Hargro had one further solo release on Buffalo’s Launch Records (a subsidiary of MoDo) around 1969 or 1970. “Gotta Be Some Changes” / “The Love In My Heart” has the same bass vocal sound which was pretty passe at the time, but would later make a comeback via Barry White! Following that he appears to have left the music business – at least the recording end of it – for the quieter life of a Corrections Officer.


There is yet one more mystery attached to the Vibraharps, a 1961 release by The Hi-Tones on Seg-Way Records (out of Philadelphia, I think). This is rumored to be the group and is definitely Hargro whose bass voice is instantly recognizeable. I will try to get some more info on this for next week. If not, expect me to take up the post-Vibraharps story with the career of Donnie Elbert.

45 Friday: LENNY O’ HENRY – Across The Street


By Bob “The Record Guy” Paxon

With the lack of success of their 1959 records the Vibraharps drifted apart. Donnie Elbert had previously struck out on his own and was finding chart success. Founding Vibraharps member Daniel “Danny” Cannon took his shot and lucked out by hooking up with Bob Crewe right from the start. I previously posted a “Friday 45” with a record from his first solo run, at ABC Paramount. I won’t repeat his whole story here but I’ll give the highlights.

As soon as Danny began his solo career he adopted new stage-name of “Lenny O’Henry” (sometimes “Lenny O. Henry’), calling his backing group The Short Stories. His first two releases were on ABC Paramount in 1961. In 1963 he moved on to Smash Records.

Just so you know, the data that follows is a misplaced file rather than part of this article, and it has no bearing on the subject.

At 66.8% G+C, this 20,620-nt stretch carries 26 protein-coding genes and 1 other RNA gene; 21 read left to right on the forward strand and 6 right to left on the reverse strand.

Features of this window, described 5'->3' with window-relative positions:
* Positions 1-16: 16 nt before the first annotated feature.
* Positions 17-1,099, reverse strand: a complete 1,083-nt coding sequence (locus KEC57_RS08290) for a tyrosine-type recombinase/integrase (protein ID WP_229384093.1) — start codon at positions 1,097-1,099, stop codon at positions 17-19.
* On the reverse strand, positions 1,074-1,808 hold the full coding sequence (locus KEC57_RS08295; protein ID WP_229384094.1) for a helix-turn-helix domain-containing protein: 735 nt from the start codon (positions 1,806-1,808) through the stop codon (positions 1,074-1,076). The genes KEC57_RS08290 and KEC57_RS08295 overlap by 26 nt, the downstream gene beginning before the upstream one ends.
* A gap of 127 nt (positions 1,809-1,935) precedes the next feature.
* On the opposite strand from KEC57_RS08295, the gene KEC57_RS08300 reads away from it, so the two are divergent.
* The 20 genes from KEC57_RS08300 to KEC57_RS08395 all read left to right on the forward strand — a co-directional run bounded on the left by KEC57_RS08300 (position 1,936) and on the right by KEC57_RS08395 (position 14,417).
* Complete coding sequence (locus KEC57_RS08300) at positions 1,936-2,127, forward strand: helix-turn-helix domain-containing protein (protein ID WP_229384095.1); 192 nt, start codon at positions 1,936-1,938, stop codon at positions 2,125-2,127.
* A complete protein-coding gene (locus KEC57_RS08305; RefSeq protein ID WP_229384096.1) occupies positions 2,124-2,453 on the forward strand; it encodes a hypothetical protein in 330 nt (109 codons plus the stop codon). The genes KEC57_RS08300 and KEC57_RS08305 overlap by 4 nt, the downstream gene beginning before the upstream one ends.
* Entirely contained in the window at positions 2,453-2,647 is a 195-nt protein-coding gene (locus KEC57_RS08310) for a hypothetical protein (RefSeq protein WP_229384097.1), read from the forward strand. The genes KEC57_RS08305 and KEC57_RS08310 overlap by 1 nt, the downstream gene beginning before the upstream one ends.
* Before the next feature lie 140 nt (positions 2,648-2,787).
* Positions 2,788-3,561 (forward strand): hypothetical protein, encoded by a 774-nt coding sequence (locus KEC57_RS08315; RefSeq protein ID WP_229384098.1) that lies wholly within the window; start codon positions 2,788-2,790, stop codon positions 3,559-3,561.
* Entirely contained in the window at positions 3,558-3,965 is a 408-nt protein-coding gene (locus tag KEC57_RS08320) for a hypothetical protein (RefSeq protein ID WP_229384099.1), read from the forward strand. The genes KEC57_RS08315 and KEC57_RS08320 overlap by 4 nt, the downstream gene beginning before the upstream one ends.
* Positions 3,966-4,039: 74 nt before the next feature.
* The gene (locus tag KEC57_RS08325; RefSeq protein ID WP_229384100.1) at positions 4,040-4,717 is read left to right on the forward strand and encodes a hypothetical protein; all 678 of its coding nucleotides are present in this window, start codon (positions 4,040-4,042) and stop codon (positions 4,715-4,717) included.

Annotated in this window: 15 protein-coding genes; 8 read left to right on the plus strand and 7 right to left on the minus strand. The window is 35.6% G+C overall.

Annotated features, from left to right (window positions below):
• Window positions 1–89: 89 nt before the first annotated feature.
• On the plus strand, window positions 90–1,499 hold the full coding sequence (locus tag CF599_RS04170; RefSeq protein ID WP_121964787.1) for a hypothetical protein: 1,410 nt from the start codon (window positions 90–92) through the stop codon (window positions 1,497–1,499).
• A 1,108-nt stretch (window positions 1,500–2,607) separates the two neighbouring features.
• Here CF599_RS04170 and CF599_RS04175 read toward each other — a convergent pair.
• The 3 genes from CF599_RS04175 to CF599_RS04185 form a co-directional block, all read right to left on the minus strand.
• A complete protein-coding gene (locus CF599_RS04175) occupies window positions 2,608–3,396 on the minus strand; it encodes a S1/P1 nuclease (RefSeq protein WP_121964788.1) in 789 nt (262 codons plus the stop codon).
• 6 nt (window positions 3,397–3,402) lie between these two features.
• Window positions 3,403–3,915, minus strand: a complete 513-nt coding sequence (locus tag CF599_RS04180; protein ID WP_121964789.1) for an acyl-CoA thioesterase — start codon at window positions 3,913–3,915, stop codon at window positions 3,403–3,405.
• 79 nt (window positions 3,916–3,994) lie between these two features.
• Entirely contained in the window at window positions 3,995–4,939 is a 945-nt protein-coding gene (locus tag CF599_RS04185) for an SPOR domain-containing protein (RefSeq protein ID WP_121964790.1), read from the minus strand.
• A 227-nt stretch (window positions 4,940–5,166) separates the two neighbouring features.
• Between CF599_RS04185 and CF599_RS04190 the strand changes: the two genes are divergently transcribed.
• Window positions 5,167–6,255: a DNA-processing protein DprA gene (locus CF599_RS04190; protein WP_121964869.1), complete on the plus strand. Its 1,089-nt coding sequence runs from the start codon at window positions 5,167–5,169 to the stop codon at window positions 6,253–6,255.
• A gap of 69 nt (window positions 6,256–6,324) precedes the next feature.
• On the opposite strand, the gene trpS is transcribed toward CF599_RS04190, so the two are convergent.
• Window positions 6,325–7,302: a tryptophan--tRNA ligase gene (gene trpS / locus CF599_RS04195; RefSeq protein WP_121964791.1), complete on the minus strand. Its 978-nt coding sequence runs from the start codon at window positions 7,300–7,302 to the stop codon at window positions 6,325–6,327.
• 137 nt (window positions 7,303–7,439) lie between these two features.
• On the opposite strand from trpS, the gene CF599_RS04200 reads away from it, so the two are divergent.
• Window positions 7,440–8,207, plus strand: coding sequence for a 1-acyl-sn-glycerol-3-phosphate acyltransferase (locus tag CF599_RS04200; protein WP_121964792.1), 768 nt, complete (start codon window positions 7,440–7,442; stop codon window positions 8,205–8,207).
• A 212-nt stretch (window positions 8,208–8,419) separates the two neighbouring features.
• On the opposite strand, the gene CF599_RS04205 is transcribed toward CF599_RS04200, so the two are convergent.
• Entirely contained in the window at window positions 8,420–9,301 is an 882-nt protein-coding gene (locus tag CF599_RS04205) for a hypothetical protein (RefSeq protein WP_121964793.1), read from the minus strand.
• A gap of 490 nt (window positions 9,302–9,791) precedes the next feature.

By late 1963 he was on Atco – familiar ground from the previous Vibraharps 45 on Atco. Like his previous records these sides were produced by Bob Crewe and were written by some combination of Crewe, his associates, and Cannon. Crewe at this time was a huge industry power with the success of the Four Seasons. And he pulled out all the stops to repeat that success for Cannon, bringing in the Four Seasons to sing backup on 1963’s Across The Street.

Like the previous Lenny O’Henry records this one had a “Popcorn” sound, as did many of the Four Seasons records. It’s a hard sound to define and it wasn’t called that at the time. The name came later, from the European fans who started a whole dance scene around records like this. Basically a mid-tempo beat with Latin accents, it differs from similar Northern Soul by being slower, with a ‘jerky’ rhythm. Many releases on Atlantic Records of the time- like those of The Drifters and Ben E. King – have the sound.

This music was first adopted by the beach areas of the Carolinas where it was called Beach Music (not to be confused with Surf Music). One dance that was perfect for this beat was The Popcorn. Later on came the dance and the sound became a movement – centered in Belgium – and the genre known as Belgian popcorn!

Anyway, though this is a great record that’s danceable, a fab big production, it achieved only moderate success. Atco released two more on him, one in 1964 and one in 1967. For some reason major labels believed in him, Bob Crewe believed in him, the talent was there, but he just failed to become a star. After cutting multiple records for three major labels he quit the business and details about his subsequent life aren’t even known.